5 Reads That Will Help Anyone Understand Washington, D.C.

K Street and the Kremlin aren't invading our nation's capital. Rather, a pretty small city is being overrun by more than 600,000 people who dream of the White House.
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Washington, D.C., is an interesting place to live.

Everyone has an idea about what they think it's like, but you really have to live here in order to absorb the details. Fox News and MSNBC make it seem like a continual mosh pit for people with bachelor degrees in political science. CNN's take implies that everyone has a PhD in international relations and that they're trying really hard to solve the world's problems. The C-SPAN cameras paint our elected officials as regularly delivering important speeches before their colleagues (and not as acting in future campaign ads).

No -- this is all wrong. K Street and the Kremlin aren't invading our nation's capital. Rather, a pretty small city is being overrun by more than 600,000 people who dream of the White House. Expensive real estate keeps many people out, but there are a few things you can read to understand what's going on in this godforsaken place.

Here are five of them (all three books are published in 2013 for the sake of time).

1. Playbook. There are only a few peculiar souls in Washington who don't read Mike Allen's "must-read briefing on what's driving the day." The daily tip sheet in Politico, whose eastern influence I detailed three weeks ago, is essentially a newsletter from everyone to everyone. Political junkies get their fix and White House insiders who press 'enter' too quickly get the boot in what has become a chronicle of life and death inside the beltway. You'll see the headlines before they're in print and tomorrow's moves before they happen, and soon enough you'll learn to love the ceremonial peepshow we pretend is political discourse.

2. FishbowlDC. Nobody spells 'gossip' better than this Mediabistro property where all the Capitol's hookups, breakups, hires, and fires are catalogued in painstaking detail. Betsy Rothstein and company publish the memos and rumors that most reputable newspapers won't touch. With a tentacle in what seems to be every newsroom and office in Washington, FishbowlDC validates the famous Kurt Vonnegut credo: "True terror is to wake up one morning and discover that your high school class is running the country."

3. The List. Karin Tanabe, a former reporter at Politico whose own life has been the focus of numerous FishbowlDC posts, is no stranger to political voyeurism. In fact, it's the very topic of her new book. Inspired by her time spent in the breakneck world of beltway journalism, Tanabe nails the blurry commotion of modern newsrooms, which she sets as the backdrop for her caffeine-addicted main character, Adrienne Brown. Most real-world reporters aren't busy chasing down a prominent politician's sexual escapades (unless they're on the Anthony Weiner beat), but Brown's mindset is a great introduction to the moral dilemmas facing the addled strangers whose bylines we read each morning.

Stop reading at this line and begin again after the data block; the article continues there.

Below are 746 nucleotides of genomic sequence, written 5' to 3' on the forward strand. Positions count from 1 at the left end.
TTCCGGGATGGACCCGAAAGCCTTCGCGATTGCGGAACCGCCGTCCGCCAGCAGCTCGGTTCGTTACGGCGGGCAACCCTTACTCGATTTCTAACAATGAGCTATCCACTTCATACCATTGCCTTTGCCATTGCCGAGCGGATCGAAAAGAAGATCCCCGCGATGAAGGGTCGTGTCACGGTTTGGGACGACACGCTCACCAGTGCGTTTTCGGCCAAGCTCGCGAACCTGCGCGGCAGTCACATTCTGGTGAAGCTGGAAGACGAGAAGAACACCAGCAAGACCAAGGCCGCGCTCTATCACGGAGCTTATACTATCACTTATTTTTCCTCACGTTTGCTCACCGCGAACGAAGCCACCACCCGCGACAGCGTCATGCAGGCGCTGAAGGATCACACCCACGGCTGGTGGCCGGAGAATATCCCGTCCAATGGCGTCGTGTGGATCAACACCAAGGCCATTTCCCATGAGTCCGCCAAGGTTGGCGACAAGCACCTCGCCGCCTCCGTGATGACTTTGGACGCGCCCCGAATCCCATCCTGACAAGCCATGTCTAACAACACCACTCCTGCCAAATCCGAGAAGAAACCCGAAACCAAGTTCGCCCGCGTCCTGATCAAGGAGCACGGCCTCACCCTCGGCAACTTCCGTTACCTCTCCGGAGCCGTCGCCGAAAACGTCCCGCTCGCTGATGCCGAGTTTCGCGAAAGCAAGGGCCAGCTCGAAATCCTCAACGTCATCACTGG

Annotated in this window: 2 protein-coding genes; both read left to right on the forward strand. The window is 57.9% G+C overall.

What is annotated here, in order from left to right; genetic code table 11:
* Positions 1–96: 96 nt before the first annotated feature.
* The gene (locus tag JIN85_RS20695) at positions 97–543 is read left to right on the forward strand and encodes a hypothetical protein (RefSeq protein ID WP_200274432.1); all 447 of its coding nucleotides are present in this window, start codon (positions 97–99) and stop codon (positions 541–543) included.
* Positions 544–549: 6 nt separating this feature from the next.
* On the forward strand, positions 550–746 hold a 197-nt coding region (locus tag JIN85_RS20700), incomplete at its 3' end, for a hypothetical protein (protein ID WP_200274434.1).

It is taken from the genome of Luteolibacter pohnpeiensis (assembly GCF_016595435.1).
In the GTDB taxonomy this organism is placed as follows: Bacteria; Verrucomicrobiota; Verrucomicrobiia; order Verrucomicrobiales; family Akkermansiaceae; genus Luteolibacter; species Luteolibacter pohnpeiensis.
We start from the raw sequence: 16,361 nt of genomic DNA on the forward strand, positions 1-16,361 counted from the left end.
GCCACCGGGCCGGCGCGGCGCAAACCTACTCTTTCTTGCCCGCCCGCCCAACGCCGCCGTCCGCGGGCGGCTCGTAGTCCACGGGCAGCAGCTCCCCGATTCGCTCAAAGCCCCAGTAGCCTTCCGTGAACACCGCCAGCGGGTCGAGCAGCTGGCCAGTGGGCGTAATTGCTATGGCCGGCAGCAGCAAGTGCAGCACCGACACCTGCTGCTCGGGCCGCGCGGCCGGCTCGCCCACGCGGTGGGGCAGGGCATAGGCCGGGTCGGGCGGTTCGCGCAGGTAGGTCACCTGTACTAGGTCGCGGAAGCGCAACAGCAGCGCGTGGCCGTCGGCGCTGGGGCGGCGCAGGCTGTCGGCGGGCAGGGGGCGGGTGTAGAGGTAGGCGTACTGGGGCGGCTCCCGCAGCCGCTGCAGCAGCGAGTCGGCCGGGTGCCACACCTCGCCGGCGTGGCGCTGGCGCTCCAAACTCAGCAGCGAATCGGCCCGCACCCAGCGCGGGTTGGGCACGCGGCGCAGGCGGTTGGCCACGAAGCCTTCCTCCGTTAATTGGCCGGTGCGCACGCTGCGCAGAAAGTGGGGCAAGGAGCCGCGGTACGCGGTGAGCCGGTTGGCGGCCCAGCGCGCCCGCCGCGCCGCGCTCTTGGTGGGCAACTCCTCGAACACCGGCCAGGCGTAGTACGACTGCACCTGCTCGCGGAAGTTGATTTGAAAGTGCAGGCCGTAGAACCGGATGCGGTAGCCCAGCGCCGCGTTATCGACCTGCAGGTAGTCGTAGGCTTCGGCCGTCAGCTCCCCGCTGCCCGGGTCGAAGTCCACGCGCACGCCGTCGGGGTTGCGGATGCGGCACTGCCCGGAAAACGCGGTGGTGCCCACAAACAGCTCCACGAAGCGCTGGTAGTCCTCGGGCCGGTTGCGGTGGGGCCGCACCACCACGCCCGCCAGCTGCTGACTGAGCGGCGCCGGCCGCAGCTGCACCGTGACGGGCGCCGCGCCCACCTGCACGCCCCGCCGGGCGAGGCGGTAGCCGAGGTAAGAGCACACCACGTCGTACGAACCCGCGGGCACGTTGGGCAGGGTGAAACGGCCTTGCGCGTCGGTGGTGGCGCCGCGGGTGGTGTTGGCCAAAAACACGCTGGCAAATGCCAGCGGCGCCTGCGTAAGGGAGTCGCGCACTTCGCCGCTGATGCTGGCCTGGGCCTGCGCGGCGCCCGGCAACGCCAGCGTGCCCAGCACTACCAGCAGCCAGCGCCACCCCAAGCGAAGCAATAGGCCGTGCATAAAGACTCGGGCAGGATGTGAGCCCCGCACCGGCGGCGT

4. Roger Ailes: Off Camera. If nothing else, Washington cares about public relations. And that means it cares about media. New York City likes to tout itself as the media capital of the world, but that's only accurate in terms of where the printers are. Ailes is the president of Fox News and is quite possibly the one man at News Corp. whom Rupert Murdoch can't turn to stone. Zev Chafets, the biographer in question, gives a fascinating glimpse into the incestuous nature of pundits on both sides of the aisle that will certainly get you thinking about how sincere these bobbleheads really are. Piers Morgan's start at the Murdoch papers, Rachel Maddow's unlikely friendship with Ailes himself, and other surprising pieces of information are scattered throughout the book, too. You can rest assured that television networks are less chaotic, and more methodical, than you may have thought beforehand.

5. This Town. In what has become the quintessential summer read for lobbyists between consultation appointments, Mark Leibovich details the neurotic lives of D.C's elite. The work left many people fearing (and hoping) that their names would appear in its index; Leibovich took what is understood to be a hush-hush culture in which the revolving doors are plenty lubricated, and he used it to ink a sweet deal with the Penguin Group. The sophistication of Washington's most influential networks will likely inspire you to create your own connection to this professional escalator. The book explains the fierceness and fragility of contemporary political alliances perfectly. And yet it's only the beginning.

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